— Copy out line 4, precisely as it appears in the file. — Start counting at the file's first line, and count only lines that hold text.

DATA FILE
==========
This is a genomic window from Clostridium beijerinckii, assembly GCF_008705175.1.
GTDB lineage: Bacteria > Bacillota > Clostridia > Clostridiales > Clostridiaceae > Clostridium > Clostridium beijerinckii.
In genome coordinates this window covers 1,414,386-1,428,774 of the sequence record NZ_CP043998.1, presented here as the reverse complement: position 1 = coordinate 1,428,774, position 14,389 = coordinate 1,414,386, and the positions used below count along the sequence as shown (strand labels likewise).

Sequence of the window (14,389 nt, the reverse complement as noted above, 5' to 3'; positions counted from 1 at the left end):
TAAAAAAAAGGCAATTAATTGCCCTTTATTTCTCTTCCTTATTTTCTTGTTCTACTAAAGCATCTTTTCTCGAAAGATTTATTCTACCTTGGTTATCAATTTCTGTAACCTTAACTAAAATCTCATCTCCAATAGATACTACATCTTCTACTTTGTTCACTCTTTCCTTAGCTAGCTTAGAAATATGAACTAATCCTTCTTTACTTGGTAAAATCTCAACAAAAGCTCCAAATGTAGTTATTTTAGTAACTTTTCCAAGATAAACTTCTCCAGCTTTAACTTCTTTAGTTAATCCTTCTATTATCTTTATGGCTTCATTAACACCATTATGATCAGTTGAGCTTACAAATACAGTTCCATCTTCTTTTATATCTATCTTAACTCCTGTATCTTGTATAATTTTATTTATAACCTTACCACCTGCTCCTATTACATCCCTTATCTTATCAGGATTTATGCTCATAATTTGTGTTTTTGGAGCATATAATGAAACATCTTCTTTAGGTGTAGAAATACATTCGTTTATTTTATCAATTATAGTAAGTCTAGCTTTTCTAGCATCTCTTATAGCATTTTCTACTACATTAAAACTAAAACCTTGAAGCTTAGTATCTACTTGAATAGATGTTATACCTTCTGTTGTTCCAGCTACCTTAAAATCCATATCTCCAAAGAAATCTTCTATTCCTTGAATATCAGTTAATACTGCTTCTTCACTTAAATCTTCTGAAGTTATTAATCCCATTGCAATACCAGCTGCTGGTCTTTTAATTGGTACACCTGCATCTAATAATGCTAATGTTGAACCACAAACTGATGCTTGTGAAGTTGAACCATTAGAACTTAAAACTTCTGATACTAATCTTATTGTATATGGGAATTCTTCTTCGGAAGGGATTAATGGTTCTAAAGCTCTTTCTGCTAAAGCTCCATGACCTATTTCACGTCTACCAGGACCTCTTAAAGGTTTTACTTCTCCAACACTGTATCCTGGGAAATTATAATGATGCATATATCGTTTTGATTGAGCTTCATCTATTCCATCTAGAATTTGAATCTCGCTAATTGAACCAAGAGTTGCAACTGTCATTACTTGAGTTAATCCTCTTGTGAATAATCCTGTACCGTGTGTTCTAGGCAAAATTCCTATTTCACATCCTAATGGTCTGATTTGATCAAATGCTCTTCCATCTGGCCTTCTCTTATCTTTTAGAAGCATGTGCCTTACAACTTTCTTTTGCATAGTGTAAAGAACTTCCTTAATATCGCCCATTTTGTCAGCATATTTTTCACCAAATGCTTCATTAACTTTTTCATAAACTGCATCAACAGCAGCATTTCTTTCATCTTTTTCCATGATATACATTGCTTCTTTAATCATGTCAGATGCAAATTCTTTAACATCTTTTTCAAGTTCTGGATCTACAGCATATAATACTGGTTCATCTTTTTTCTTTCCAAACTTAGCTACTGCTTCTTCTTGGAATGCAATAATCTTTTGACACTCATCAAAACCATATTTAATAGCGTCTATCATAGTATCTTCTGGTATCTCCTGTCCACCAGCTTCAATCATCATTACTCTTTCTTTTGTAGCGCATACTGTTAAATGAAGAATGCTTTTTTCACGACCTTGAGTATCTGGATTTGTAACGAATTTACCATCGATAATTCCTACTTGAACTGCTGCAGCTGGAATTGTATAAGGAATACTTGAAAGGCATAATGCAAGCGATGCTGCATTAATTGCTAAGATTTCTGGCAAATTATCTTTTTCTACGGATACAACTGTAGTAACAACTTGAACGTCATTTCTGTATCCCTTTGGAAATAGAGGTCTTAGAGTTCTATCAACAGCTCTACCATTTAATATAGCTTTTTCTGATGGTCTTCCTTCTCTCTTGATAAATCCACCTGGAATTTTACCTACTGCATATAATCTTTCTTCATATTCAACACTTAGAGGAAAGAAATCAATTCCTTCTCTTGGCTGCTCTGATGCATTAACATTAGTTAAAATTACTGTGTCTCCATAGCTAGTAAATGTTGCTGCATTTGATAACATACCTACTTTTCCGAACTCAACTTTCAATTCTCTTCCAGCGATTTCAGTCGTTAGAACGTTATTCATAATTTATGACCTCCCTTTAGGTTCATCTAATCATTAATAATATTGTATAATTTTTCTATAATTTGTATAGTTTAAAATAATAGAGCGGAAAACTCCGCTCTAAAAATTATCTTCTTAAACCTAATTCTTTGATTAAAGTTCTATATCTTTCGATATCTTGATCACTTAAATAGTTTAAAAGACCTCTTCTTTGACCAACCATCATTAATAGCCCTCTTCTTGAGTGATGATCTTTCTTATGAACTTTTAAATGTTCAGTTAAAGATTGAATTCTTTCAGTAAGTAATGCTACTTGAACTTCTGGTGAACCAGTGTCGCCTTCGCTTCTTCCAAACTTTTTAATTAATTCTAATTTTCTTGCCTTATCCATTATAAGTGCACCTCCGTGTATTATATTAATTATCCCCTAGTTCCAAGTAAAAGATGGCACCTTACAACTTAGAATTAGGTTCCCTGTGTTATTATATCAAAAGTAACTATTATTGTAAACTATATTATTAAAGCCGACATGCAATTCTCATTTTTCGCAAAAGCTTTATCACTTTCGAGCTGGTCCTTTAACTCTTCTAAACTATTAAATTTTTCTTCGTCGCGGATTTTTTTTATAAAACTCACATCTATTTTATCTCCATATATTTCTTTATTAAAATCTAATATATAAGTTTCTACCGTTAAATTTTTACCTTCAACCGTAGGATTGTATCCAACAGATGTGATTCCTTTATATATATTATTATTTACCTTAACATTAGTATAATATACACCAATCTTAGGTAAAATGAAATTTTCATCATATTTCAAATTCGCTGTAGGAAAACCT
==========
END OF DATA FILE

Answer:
Sequence of the window (14,389 nt, the reverse complement as noted above, 5' to 3'; positions counted from 1 at the left end):